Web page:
Quarantine was a stressful time for all of us. But it created the perfect environment for many of us to start a hobby, achieve a personal goal, or finally be able to grow our families with a new, furry addition.
Those in the last category, with a new dog or cat in the mix, might be noticing some concerning behavior from our furry friends now that we are getting back to normal. Unfortunately, we can't all keep our pandemic schedules, and any schedule change can be stressful and anxiety-inducing for our fur babies.
Here are some signs that your fur kid isn't adjusting very well to post pandemic life:
They have potty accidents they didn't have before
Destructive behavior (ripping apart the couch, chewing on the stairs, scratching doors) becomes common when you're away
Excessive barking, howling, or meowing
Acting out aggressively to strangers or new pets
Panting when not in the heat or exercising
Being lethargic or seeming depressed
They become restless
Your pet develops repetitive actions
They have a reduced or increased appetite
Does this sound like your fur baby? If so, you're not alone. Even seasoned pet owners are seeing changes in their pet's behavior after being at home for so long. Just because you've been home, however, doesn't mean you have to be stuck there because your pet has developed an over-attachment. Here's some steps you can start taking so that your transition back to work (or that long-deserved vacation) can happen without stressing your pet out.
Make sure your pet has structure. To prevent anxious behavior from becoming worse when you're away, you should always make sure your pet has structure. This could mean they have a set schedule for meals, playtime, and potty time. It could also mean that you give your pet boundaries in your home. By establishing structure, you are letting your pet know that you are in control. Even better, you are setting a standard operating procedure for your pet to follow and they will be able to find security in their boundaries, instead of relying on your presence to keep them calm and collected.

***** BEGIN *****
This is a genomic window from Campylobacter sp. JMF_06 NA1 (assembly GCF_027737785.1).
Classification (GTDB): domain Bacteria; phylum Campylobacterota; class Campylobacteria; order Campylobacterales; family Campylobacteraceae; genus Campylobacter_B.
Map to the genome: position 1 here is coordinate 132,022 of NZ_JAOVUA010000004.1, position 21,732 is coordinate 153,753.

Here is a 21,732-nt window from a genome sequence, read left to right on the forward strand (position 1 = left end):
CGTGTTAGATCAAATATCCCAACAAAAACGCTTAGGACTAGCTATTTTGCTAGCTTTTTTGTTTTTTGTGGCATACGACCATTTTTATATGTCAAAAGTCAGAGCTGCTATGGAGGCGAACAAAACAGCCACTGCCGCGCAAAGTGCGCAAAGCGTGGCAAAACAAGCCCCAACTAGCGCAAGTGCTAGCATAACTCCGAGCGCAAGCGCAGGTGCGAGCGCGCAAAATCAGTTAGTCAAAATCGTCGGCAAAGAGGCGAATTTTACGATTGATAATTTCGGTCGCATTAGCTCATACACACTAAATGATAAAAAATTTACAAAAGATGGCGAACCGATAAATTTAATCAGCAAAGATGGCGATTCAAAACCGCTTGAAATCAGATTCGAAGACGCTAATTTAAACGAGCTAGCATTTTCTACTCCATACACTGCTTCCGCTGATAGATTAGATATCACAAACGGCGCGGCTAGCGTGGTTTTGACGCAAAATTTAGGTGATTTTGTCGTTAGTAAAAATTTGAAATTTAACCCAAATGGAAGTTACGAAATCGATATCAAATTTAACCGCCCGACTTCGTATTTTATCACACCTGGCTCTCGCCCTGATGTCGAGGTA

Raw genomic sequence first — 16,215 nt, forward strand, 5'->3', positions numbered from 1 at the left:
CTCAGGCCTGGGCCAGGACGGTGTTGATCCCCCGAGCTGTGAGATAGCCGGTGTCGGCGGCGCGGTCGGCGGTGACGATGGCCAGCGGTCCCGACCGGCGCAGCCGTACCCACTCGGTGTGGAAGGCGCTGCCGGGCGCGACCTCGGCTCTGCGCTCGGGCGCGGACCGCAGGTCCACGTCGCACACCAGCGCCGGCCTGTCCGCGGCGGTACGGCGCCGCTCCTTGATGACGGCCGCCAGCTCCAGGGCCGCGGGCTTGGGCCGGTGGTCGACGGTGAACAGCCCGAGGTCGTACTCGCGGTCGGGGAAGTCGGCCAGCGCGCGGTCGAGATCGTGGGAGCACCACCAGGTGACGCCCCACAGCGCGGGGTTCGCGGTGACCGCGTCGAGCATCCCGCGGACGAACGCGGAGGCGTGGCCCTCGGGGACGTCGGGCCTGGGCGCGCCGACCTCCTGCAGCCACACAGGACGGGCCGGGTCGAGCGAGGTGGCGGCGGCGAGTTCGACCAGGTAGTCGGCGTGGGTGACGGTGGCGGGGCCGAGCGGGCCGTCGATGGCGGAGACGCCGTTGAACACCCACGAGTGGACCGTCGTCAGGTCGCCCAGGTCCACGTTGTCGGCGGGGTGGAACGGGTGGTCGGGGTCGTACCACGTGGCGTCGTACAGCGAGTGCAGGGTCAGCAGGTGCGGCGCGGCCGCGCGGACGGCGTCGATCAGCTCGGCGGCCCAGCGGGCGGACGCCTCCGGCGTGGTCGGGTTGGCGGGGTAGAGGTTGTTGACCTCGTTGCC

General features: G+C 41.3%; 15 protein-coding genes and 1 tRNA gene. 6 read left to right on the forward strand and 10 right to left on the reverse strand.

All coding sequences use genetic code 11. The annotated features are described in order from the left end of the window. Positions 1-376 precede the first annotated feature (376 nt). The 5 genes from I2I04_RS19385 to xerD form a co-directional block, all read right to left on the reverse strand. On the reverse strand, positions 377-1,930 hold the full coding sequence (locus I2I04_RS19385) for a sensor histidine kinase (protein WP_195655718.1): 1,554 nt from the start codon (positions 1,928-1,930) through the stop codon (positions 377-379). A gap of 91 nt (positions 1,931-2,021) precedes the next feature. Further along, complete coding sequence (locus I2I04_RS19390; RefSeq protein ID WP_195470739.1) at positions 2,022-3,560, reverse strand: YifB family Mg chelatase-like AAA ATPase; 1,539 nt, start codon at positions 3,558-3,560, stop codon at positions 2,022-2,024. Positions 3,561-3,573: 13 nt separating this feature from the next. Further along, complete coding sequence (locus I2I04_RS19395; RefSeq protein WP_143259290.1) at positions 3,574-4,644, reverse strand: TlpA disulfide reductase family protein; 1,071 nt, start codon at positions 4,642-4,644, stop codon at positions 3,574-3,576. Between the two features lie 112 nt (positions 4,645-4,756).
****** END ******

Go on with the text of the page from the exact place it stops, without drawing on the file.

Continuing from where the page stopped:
Teach them basic commands. If your pet (specifically your dog) doesn't know basic commands, teach them now. It's never too late to teach an old dog new tricks and obedience training is not only a great way to bond with your pet, it helps instill good behavioral habits.
Give them something else to focus on. No matter how structured or well-behaved your pet is, they may still feel overwhelmed when you're away. A great tactic to help keep them from destructive or rambunctious behavior is to give them something else to focus on while you're gone. This could be something as simple as a kong filled with their favorite snacks or an extra scratching post. For more intellectual stimulation, there are puzzles and games you can leave behind for your pet as well.
Don't make abrupt changes. We've spent the last year dealing with the unpredictable. However, one thing we know for sure is that we are starting to leave the house more. To avoid a total anxiety melt-down from your pet, start by going out for short intervals at a time and slowly extend your time away from home. For example, you can start by heading out for one or two hours to grab groceries every few days. Then, the next week, you can spend up to four hours away, then six, then eight. As your pet is adjusting, they won't always be perfect.
Get your fur baby a buddy. If you're concerned about your pet's behavior while you're out of the house, get someone to swing by to check on them. With Fluff, you can order a pet sitter to your home, like you would a ride-share, for some on-demand playtime. No matter who you get to visit your pet, they'll enjoy the extra loving.
Start getting your pet used to other people. If you are planning an extended time away from home, make sure your pet has time to get acclimated to other people, ideally the person who will be watching them while you're away. If your pet has the chance to get used to another person, they will be less likely to act out when you're enjoying your getaway. For this reason, Fluff offers 20% off of all services scheduled during the week before your vacation dates.
Make your home "oops" proof. No matter how much you try and prepare your pet, they may still be a nervous Nelly when you are out of the house. That's why it is always a good idea to make your home anxiety-proof by keeping your pet in an area where they can't do as much damage. This could mean making sure your dog is crate trained, or keeping your cat in an uncarpeted area.